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To fix News Feed, Facebook kills automatic app postings
Your chances of seeing a Candy Crush score just decreased. There is mercy in the world.
Facebook has announced another tweak to its app posting policy. The social network is killing “implicitly shared” app-related stories, which basically means all the stories you were sharing without realizing it from using a Facebook app will no longer clog your friends’ News Feeds, causing them to hide all your status updates and/or curse the fact you are still playing-Mafia-Wars. News Feed will still show app-related stories you’ve explicitly chosen to share, but it will cut back on these types of posts that popped up without users expressly sharing them.
This is a very smart move, equally as smart as Facebook’s recent change to Instagram sharing that cut out automatic cross-posting. Both measures cut down on the junk you see in your Facebook News Feed, and the fact they happened in rapid succession suggests the company is making a substantive effort to de-clutter the queue altogether and give users more of a sense of control over what they share and see.
All these changes highlight that the company knows News Feed is broken and that users want more control over what they share, but Facebook could take this a lot farther to really make a difference. First, it could re-introduce the ability to remove your name from showing up in public searches. Facebook users used to be able to hide their names from public search, a great feature for teachers and other people who didn’t want their colleagues or students to look them up. Then, for News Feed, it could go a step further with app updates by allowing users to hide all app updates from their personal feeds. That’d allow people who still don’t care about explicitly shared app stories a refuge (though it would probably piss off app developers on Facebook).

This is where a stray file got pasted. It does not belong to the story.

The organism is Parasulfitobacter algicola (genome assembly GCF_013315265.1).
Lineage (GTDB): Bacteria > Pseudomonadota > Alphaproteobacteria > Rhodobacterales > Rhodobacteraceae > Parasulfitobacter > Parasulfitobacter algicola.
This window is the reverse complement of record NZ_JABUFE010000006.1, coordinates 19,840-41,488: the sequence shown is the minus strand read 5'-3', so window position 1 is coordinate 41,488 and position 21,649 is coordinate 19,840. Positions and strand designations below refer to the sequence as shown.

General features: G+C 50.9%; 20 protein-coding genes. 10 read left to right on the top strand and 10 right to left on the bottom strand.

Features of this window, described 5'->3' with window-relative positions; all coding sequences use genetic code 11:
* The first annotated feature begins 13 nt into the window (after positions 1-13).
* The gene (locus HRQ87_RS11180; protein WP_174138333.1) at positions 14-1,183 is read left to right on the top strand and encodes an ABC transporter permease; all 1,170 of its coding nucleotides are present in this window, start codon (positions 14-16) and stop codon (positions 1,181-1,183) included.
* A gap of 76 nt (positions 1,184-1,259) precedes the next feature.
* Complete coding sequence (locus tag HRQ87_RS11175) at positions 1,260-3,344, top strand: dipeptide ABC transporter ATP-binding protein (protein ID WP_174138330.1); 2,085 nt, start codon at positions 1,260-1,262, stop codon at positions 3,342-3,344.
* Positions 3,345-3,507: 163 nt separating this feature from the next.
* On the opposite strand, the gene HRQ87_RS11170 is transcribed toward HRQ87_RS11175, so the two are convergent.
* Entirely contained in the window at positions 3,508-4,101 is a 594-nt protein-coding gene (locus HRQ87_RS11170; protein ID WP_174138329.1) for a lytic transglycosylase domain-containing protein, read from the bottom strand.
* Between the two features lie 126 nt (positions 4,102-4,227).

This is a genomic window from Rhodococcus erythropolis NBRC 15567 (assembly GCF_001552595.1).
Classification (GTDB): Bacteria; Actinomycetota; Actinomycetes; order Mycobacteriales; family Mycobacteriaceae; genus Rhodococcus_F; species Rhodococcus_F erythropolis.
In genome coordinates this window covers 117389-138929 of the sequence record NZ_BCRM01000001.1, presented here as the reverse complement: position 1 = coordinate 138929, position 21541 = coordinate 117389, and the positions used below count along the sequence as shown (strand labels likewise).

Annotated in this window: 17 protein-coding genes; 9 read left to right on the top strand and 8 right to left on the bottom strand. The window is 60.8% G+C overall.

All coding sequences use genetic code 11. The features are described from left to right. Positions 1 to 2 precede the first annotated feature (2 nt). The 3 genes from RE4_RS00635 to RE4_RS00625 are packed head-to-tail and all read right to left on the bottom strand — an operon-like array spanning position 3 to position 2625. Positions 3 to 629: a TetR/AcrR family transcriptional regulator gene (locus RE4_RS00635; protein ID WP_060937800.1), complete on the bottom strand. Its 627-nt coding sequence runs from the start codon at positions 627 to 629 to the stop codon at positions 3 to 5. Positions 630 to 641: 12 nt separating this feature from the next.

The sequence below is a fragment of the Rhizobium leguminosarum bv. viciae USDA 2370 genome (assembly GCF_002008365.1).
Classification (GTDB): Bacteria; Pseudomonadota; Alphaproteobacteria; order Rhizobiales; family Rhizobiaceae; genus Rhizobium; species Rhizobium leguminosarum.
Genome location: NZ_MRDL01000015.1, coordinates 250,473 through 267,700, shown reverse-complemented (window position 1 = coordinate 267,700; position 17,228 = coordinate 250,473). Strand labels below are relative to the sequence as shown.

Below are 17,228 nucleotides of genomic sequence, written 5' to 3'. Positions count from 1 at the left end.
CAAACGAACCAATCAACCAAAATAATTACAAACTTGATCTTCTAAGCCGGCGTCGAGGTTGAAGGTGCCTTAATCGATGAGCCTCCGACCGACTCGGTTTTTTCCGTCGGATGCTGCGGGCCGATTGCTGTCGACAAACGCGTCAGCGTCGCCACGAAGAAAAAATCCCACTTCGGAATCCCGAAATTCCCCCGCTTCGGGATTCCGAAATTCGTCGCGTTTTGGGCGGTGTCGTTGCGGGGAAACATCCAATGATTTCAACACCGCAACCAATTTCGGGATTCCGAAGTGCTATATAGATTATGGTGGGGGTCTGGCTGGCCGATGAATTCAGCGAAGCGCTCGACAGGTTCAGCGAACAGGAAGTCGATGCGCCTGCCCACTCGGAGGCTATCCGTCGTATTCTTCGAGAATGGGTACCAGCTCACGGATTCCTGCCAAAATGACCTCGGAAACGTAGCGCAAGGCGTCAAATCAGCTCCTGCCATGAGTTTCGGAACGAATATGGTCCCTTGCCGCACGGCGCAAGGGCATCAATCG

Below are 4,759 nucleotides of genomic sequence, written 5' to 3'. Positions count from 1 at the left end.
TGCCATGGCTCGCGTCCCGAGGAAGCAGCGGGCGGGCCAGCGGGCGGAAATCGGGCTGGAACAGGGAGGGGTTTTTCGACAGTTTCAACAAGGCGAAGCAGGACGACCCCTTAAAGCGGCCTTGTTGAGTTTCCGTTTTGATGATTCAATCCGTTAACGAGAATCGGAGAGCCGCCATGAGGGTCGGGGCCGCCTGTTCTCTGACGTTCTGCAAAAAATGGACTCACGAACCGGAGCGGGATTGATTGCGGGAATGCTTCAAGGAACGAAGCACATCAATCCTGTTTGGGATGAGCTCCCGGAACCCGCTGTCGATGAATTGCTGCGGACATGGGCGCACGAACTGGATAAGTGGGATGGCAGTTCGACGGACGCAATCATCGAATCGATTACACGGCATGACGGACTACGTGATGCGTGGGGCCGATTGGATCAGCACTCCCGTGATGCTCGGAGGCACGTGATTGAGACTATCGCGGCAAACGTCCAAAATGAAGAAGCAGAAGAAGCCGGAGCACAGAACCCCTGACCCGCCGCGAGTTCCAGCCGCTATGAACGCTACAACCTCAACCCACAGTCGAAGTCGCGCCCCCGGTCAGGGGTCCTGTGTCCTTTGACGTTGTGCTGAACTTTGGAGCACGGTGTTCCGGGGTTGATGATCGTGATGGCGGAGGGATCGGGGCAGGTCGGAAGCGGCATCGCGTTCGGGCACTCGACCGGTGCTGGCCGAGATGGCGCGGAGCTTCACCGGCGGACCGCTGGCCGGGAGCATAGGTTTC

And if Facebook wants to really go the full monty with this whole “making changes that actually appeal to users” thing, they could allow users even greater control in surfacing content on News Feed. Even the “Most Recent” option filters stories; there should be a completely unfiltered News Feed option, so people see a chronological stream, like on Twitter. It’d be nice to have an option to see only posts with photos, or only status updates from friends instead of Pages.
There are a lot of ways Facebook could make News Feed (and its entire user experience) better. This change is one of them… here’s hoping it’s only the beginning.
Kate Knibbs is a notable tech reporter and pop culture essayist. A former staff writer for the Daily Dot, her work has appeared in Gizmodo, the Ringer, AV Club, Digital Trends, Popular Mechanics, and Time.